Once my father moved to Utah, he was the only relative within driving distance. After a few years and a lot of therapy, I actually made the trip. It wasn’t so bad. We talked a little. I got a better understanding of his own childhood, the parents who had shaped him, and his issues. I didn’t know if I could ever fully forgive him for a less-than pleasant childhood, or for constantly putting all his wives ahead of his children. But I had to give the man credit for at least trying to connect.
Dad occasionally initiated phone calls and extended more invitations to visit. Each visit was a little better (money spent on therapy is money well spent). Sometimes I brought a friend or boyfriend with me. My father’s town was small, but his house was large, and the mountains were pretty and quiet.
Eventually, I brought Andy. He made dinner one night. Current Stepmom seemed to like dinner and like Andy. There was just one problem.
My father kept calling Andy by the wrong name.
Even worse, it was the name of my last ex-boyfriend before Andy – Ethan. Andy and Ethan had once been friends. They weren’t friends anymore. But that’s another post.
Ethan was also Asian-American and he had been one of the guys I once brought to Utah. Apparently Ethan made an impression on my dad. I corrected my father the first time he called Andy Ethan. My dad apologized. No biggie.
We went out to dinner the second night of our trip. The conversation went like this:
Dad: “What will you be having, Ethan?”
Andy: “I have no idea what Ethan will be having, but I’m thinking about the surf and turf.”
Dad looked around blankly.
Me: “You did it again, Dad. His name is ANDY.”
Dad: “Oh. Sorry. I don’t know why I’m doing that.”
The waiter arrived. He took our order. Conversation resumed. A few minutes later:
Dad: “So I know your job is top secret, Ethan –”
Current Stepmom: “You mean Andy, dear.”
Dad: “Yes, of course, sorry, Andy.”
Andy (graciously): “It’s okay.” It wasn’t. Andy hated Ethan.
I asked Current Stepmom about her voice students and the opera. We got through another few minutes of conversation. My dad excused himself. Current Stepmom flagged down the waiter and ordered another cocktail.
Andy whispered: “Is your dad messing with me on purpose? Is this his way of saying he liked Ethan or something?”
Me: “He’s not subtle enough to manage that. Promise.”
Andy: “You think this is subtle?”
My dad returned. We continued talking about Current Stepmom’s opera. My dad, though, was still fixated on Andy’s job. The minute conversation lagged, he turned back to Andy.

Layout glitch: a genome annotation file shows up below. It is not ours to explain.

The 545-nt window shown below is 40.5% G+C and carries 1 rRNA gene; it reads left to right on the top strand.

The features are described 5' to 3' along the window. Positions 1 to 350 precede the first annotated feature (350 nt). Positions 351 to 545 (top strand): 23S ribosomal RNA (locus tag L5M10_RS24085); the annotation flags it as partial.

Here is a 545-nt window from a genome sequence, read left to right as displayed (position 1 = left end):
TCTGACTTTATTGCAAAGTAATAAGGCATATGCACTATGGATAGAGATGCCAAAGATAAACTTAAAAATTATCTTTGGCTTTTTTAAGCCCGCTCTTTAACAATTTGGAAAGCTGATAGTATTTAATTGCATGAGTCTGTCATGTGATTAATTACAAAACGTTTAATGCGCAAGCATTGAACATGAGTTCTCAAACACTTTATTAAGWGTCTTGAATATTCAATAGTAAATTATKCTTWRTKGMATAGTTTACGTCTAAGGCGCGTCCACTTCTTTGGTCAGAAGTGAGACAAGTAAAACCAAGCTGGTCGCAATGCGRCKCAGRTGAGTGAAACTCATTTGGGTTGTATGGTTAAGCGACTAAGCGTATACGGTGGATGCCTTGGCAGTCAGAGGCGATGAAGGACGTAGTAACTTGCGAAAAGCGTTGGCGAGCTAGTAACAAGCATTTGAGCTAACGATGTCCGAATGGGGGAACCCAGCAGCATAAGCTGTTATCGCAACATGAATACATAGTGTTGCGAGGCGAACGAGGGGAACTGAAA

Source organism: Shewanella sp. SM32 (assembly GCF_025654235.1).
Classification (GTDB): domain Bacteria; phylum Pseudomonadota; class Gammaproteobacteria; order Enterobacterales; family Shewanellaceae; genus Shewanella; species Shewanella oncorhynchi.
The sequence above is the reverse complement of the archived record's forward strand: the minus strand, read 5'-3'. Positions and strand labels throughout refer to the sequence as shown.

Dad: “I know you can’t tell us much about your work, Ethan, but –”
Me: “OH MY GOD! DAD! It’s ANDY.”
Current Stepmother put her head in her hand. My dad turned red. Andy unclenched his teeth long enough to take a big swallow of beer.
Me: “Let’s just not use names for the rest of the evening, okay? ‘Hey, you,’ will work just fine.”
Dad: “I’m really sorry, Ethan—”
Me: “Gah!” That was it. I stood up, reached over, slapped my father on the hand, and hissed, “Goddamn it, his name is ANDY!”
Now, I got my share of spankings as a kid (and more). But that night, our roles were reversed. After I smacked his hand, my dad sat back, shamefaced. I sat down, and my dad said, “I don’t know why I keep doing that. I didn’t even like Ethan.”
Our server, followed by the restaurant manager, cautiously approached our table. “Is everything okay here?”
I looked around. Several neighboring tables of Mormon families (identifiable by their blonde hair and 4-5 kids less than a year apart) stared at us. Hard to say whether they were more offended by my swearing or the sight of a woman raising her hand against a male elder. My father assured the waiter that we were fine. The waiter looked at Andy for confirmation.
Andy gave the waiter a big smile. Too big. I realized that Andy was trying very, very hard not to laugh. All the tension had left his face. Probably the minute he heard my dad admit that he, too, did not like Ethan.
Andy said to the waiter, “Yeah, no worries. We’re fine.”
And we were.